The road turned east to cross the mountainous waist of the island and it connected with Highway 1 on the east coast at Abuyog. Below these towns, the mountainous southern third of Leyte was undeveloped. High mountain peaks over 4,400 ft, as well as the jagged outcroppings and caves typical of volcanic islands offered formidable defensive opportunities; the timing late in the year of the assault would force combat troops and supporting pilots, as well as logistical units, to contend with monsoon rains. Leyte's population of over 900,000 people—mostly farmers and fishermen—could be expected to assist an American invasion, since many residents supported the guerrilla struggle against the Japanese in the face of harsh repression. Japanese troop strength on Leyte was estimated by U. S. intelligence at 20,000. Southwest Pacific Area General Douglas MacArthur in light cruiser Nashville US Seventh Fleet Vice Admiral Thomas C. Kinkaid in amphibious command ship Wasatch Task Group 77.4 – Escort Carrier Group Rear Adm. Thomas L. Sprague Task Force 78 – Northern Attack Force Rear Admiral Daniel E. Barbey in amphibious command ship Blue Ridge Embarking Maj. Gen. Franklin C.
Sibert's X Army CorpsTask Force 79 – Southern Attack Force Vice Admiral Theodore S. Wilkinson Embarking Maj. Gen. John R. Hodge's XXIV Army CorpsAllied Air Forces Lieutenant General George C. Kenney, USAAF Fifth Air Force Thirteenth Air ForceUS Sixth Army Lieutenant General Walter Krueger X Army Corps Lieutenant General Franklin C. Sibert Left Sector: 24th Infantry "Taro" Division Division commander: Maj. Gen. Frederick A. Irving 19th Infantry Regiment 34th Infantry RegimentRight Sector: 1st Cavalry Division Division commander: Maj. Gen. Verne D. Mudge 5th Cavalry Regiment 7th Cavalry Regiment 12th Cavalry Regiment Reserve: 7th Cavalry RegimentXXIV Army Corps Lieutenant General John R. Hodge Left Sector: 7th Infantry "Bayonet" Division Division commander: Maj. Gen. Archibald V. Arnold 17th Infantry Regiment 32nd Infantry Regiment 184th Infantry RegimentRight Sector: 96th Infantry "Deadeye" Division Division commander: Maj. Gen. James L. Bradley 381st Infa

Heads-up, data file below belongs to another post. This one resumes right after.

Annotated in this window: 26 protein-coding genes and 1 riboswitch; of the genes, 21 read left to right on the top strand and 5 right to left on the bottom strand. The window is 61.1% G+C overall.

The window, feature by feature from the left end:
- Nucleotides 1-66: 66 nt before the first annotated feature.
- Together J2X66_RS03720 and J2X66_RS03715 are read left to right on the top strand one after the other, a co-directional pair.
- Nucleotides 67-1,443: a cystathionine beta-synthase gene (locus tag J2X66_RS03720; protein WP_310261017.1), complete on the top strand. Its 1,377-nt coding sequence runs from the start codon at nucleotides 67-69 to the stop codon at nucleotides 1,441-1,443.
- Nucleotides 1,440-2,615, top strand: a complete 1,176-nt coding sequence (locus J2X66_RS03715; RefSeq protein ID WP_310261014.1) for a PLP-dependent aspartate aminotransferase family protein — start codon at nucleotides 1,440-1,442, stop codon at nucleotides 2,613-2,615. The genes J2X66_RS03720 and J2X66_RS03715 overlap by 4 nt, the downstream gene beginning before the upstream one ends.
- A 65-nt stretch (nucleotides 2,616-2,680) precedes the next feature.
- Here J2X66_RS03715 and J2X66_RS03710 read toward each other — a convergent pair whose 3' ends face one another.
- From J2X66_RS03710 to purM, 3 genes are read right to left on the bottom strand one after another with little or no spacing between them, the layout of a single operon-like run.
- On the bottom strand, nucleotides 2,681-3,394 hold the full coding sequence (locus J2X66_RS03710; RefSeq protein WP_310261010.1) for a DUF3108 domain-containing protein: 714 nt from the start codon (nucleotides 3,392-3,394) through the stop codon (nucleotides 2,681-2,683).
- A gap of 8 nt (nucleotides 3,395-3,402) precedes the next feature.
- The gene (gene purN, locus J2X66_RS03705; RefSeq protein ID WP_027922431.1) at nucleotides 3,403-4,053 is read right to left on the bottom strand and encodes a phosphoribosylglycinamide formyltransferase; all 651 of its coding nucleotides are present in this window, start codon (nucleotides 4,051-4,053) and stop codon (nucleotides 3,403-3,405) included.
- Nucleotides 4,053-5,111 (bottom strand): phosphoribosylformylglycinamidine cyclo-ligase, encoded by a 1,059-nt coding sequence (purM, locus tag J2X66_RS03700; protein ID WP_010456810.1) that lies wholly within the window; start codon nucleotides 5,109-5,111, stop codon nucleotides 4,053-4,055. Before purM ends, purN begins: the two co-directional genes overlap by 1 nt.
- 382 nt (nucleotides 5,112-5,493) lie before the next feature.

A cruiser is a type of warship. Modern cruisers are the largest ships in a fleet after aircraft carriers and amphibious assault ships, can perform several roles; the term has been in use for several hundred years, has had different meanings throughout this period. During the Age of Sail, the term cruising referred to certain kinds of missions – independent scouting, commerce protection, or raiding – fulfilled by a frigate or sloop-of-war, which were the cruising warships of a fleet. In the middle of the 19th century, cruiser came to be a classification for the ships intended for cruising distant waters, commerce raiding, scouting for the battle fleet. Cruisers came in a wide variety of sizes, from the medium-sized protected cruiser to large armored cruisers that were nearly as big as a pre-dreadnought battleship. With the advent of the dreadnought battleship before World War I, the armored cruiser evolved into a vessel of similar scale known as the battlecruiser; the large battlecruisers of the World War I era that succeeded armored cruisers were now classified, along with dreadnought battleships, as capital ships.